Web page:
Why do predicates like know embed both declarative and interrogative clauses, whereas closely related ones like believe only embed the former? The standard approach following Grimshaw to this issue has been to specify lexically for each predicate which type of complement clause it can combine with. This view is challenged by predicates such as be certain, which embed interrogative clauses only in certain contexts. To deal with this issue, this paper proposes a novel, unified semantics for declarative and interrogative embedding (...)
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  47. Triviality Results For Probabilistic Modals.Goldstein Simon - 2019 - Philosophy and Phenomenological Research 99 (1):188-222.
    In recent years, a number of theorists have claimed that beliefs about probability are transparent. To believe probably p is simply to have a high credence that p. In this paper, I prove a variety of triviality results for theses like the above. I show that such claims are inconsistent with the thesis that probabilistic modal sentences have propositions or sets of worlds as their meaning. Then I consider the extent to which a dynamic semantics for probabilistic modals can (...)
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  48.  82
    A Triviality Result for the “Desire by Necessity” Thesis.Ittay Nissan-Rozen - 2015 - Synthese 192 (8):2535-2556.
    A triviality result for what Lewis called “the Desire by Necessity Thesis” and Broome : 265–267, 1991) called “the Desire as Expectation Thesis” is presented. The result shows that this thesis and three other reasonable conditions can be jointly satisfied only in trivial cases. Some meta-ethical implications of the result are discussed. The discussion also highlights several issues regarding Lewis ’ original triviality result for “the Desire as Belief Thesis” that have not been properly understood in the literature.
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  49.  12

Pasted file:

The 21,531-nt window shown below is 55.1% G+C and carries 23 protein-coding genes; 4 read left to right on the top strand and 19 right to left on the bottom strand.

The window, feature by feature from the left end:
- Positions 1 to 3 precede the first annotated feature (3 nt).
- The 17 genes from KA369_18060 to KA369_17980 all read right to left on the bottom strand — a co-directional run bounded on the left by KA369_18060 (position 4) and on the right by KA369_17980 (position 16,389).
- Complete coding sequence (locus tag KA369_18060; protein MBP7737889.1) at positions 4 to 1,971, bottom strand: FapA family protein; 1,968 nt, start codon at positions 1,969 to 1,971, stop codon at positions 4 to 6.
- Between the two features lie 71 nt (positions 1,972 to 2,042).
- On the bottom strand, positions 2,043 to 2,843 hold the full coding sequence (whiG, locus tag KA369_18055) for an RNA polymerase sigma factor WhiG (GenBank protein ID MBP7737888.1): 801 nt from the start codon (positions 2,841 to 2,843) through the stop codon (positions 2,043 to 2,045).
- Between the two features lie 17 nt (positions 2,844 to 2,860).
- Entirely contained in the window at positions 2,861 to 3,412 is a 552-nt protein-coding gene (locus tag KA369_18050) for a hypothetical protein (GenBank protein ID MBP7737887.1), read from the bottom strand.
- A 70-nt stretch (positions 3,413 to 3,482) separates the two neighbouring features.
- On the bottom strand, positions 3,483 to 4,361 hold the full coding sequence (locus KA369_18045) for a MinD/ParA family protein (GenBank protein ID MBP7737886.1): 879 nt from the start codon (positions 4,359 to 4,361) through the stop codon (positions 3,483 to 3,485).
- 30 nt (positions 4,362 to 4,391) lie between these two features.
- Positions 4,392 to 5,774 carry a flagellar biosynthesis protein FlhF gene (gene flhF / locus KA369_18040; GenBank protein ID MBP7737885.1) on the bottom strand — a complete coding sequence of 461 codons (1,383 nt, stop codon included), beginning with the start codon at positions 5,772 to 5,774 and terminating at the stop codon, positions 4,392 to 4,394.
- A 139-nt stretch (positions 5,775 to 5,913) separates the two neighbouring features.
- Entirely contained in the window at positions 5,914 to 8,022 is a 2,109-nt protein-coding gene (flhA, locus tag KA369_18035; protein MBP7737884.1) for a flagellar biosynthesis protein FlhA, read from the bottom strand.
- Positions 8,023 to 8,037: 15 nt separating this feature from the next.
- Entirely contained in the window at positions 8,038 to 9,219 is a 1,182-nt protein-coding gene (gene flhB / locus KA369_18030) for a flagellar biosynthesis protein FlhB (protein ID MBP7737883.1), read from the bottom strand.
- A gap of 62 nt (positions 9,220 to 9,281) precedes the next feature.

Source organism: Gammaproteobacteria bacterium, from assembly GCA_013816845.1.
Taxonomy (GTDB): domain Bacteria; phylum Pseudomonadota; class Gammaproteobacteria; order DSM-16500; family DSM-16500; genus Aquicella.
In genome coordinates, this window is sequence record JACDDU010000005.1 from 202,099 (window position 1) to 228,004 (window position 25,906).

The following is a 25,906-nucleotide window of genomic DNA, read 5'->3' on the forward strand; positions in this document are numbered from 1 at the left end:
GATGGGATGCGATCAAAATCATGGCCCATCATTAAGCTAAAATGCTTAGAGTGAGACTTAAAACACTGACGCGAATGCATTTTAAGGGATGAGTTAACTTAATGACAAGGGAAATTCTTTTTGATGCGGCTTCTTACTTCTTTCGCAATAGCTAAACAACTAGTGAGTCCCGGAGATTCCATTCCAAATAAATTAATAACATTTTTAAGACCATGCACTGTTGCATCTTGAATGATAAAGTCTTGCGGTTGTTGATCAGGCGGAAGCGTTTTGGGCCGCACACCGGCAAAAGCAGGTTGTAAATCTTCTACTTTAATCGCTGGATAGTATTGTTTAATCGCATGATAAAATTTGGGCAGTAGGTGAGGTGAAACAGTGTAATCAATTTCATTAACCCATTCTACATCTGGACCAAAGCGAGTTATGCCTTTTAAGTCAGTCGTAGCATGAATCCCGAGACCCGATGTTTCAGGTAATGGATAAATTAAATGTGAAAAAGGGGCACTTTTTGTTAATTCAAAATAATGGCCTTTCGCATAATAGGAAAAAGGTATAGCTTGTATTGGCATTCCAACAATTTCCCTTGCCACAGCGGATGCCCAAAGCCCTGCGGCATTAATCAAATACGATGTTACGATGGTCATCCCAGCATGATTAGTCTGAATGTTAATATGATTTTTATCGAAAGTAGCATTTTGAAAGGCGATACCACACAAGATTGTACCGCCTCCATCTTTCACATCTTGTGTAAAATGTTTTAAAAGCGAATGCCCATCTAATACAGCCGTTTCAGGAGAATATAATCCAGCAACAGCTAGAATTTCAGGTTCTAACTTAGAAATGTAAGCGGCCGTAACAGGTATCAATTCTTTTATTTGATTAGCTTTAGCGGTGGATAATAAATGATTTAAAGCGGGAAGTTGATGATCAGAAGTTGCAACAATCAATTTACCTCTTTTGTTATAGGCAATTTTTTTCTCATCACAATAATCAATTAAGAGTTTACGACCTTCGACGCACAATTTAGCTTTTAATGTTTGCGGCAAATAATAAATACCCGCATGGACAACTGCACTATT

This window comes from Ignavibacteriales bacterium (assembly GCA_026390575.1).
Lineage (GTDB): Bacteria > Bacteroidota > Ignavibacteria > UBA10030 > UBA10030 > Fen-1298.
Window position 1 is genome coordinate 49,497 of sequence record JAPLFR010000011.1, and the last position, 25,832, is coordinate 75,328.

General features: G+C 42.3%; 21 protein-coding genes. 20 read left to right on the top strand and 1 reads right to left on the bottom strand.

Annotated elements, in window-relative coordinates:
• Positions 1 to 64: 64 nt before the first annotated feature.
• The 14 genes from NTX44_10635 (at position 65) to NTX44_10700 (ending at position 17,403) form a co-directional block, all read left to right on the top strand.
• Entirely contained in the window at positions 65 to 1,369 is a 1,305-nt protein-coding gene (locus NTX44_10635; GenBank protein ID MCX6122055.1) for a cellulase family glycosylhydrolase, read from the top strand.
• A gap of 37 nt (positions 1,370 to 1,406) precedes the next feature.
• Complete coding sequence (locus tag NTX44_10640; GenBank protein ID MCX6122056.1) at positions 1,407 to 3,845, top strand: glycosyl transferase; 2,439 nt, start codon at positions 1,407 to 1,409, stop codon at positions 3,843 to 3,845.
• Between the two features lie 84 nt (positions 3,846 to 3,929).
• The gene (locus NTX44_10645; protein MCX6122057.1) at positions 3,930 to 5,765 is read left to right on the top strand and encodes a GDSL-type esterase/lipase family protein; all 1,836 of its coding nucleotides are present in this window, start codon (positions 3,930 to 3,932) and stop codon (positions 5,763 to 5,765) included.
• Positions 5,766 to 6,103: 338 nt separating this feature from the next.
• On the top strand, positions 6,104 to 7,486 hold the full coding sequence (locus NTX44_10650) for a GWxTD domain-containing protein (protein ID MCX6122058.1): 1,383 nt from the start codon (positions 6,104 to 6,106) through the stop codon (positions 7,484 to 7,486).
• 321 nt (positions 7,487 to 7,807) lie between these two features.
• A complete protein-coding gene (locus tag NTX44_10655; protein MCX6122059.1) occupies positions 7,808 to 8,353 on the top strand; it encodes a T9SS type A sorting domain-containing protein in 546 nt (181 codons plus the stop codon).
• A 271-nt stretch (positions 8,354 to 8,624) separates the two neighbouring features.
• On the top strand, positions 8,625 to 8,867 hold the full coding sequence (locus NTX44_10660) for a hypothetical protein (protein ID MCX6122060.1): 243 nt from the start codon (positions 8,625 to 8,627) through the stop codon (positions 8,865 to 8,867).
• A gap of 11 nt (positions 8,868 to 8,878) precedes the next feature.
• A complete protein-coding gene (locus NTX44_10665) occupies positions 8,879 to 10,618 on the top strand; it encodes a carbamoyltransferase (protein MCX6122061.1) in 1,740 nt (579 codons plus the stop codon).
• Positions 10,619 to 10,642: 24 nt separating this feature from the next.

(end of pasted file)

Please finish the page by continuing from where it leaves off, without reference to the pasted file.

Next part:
Descriptivism in Meta-Ontology of Music: A Plea for Reflective Equilibrium.Lisa Giombini - 2019 - Espes 9 (2):59-73.
    In this paper, I investigate one popular view in current methodological debate about musical ontology, namely, descriptivism. According to descriptivism, the task of musical ontology is to offer a description of the ‘structure of our thought’ about musical works, as it manifests itself in actual musical practices. In this regard, descriptivists often appeal to our pre-theoretical intuitions to ground ontological theories of musical works. This practice, however, is worrisome, as such intuitions are unstable and contradictory. For example, there is a (...)
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  50. The Simplicity of the Simple Approach to Personal Identity.Andrea Sauchelli - 2019 - In Luca Bellotti, Luca Gili, Giacomo Turbanti & Enrico Moriconi (eds.), Third Pisa Colloquium in Logic, Language and Epistemology. Pisa, Province of Pisa, Italy: pp. 347-358.
    I provide a simple solution to the problem of determining the characterising feature(s) of the simple approach to personal identity, sometimes also called the simple view: instead of focusing on claims regarding the analysability, reducibility, or triviality of the concepts used in simple theories of personal identity, I propose instead a metaphysical criterion to define this approach. In particular, I claim that the simple approach is (best seen as) that family of theories according to which personal identity is (...)